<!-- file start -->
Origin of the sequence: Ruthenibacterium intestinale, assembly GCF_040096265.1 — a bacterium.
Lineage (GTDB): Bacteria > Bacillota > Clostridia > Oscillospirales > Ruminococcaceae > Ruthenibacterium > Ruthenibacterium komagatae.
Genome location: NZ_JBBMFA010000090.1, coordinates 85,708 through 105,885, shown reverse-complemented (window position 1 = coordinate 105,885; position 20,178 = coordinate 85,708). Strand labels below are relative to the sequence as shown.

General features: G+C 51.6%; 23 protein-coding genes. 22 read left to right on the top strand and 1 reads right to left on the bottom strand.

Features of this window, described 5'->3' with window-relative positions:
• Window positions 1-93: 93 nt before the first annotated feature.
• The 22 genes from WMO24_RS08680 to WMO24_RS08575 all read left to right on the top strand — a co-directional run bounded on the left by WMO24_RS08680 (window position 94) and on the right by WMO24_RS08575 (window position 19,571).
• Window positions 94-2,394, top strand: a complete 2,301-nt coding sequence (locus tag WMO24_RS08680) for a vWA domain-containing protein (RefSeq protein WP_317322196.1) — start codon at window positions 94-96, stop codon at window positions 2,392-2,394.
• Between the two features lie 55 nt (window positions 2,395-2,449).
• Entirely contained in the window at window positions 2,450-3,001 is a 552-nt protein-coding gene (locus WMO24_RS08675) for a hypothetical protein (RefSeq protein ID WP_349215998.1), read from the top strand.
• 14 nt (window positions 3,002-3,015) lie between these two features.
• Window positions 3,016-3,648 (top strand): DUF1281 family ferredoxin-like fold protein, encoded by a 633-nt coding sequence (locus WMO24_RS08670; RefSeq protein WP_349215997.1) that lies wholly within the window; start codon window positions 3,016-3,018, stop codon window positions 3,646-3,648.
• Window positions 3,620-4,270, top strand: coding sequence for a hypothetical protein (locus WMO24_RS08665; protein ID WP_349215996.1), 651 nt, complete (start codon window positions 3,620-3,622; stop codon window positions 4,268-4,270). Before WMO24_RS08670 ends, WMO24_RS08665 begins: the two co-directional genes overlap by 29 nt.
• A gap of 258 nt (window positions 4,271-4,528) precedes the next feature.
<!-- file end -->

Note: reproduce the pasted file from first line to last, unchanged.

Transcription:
Origin of the sequence: Ruthenibacterium intestinale, assembly GCF_040096265.1 — a bacterium.
Lineage (GTDB): Bacteria > Bacillota > Clostridia > Oscillospirales > Ruminococcaceae > Ruthenibacterium > Ruthenibacterium komagatae.
Genome location: NZ_JBBMFA010000090.1, coordinates 85,708 through 105,885, shown reverse-complemented (window position 1 = coordinate 105,885; position 20,178 = coordinate 85,708). Strand labels below are relative to the sequence as shown.

General features: G+C 51.6%; 23 protein-coding genes. 22 read left to right on the top strand and 1 reads right to left on the bottom strand.

Features of this window, described 5'->3' with window-relative positions:
• Window positions 1-93: 93 nt before the first annotated feature.
• The 22 genes from WMO24_RS08680 to WMO24_RS08575 all read left to right on the top strand — a co-directional run bounded on the left by WMO24_RS08680 (window position 94) and on the right by WMO24_RS08575 (window position 19,571).
• Window positions 94-2,394, top strand: a complete 2,301-nt coding sequence (locus tag WMO24_RS08680) for a vWA domain-containing protein (RefSeq protein WP_317322196.1) — start codon at window positions 94-96, stop codon at window positions 2,392-2,394.
• Between the two features lie 55 nt (window positions 2,395-2,449).
• Entirely contained in the window at window positions 2,450-3,001 is a 552-nt protein-coding gene (locus WMO24_RS08675) for a hypothetical protein (RefSeq protein ID WP_349215998.1), read from the top strand.
• 14 nt (window positions 3,002-3,015) lie between these two features.
• Window positions 3,016-3,648 (top strand): DUF1281 family ferredoxin-like fold protein, encoded by a 633-nt coding sequence (locus WMO24_RS08670; RefSeq protein WP_349215997.1) that lies wholly within the window; start codon window positions 3,016-3,018, stop codon window positions 3,646-3,648.
• Window positions 3,620-4,270, top strand: coding sequence for a hypothetical protein (locus WMO24_RS08665; protein ID WP_349215996.1), 651 nt, complete (start codon window positions 3,620-3,622; stop codon window positions 4,268-4,270). Before WMO24_RS08670 ends, WMO24_RS08665 begins: the two co-directional genes overlap by 29 nt.
• A gap of 258 nt (window positions 4,271-4,528) precedes the next feature.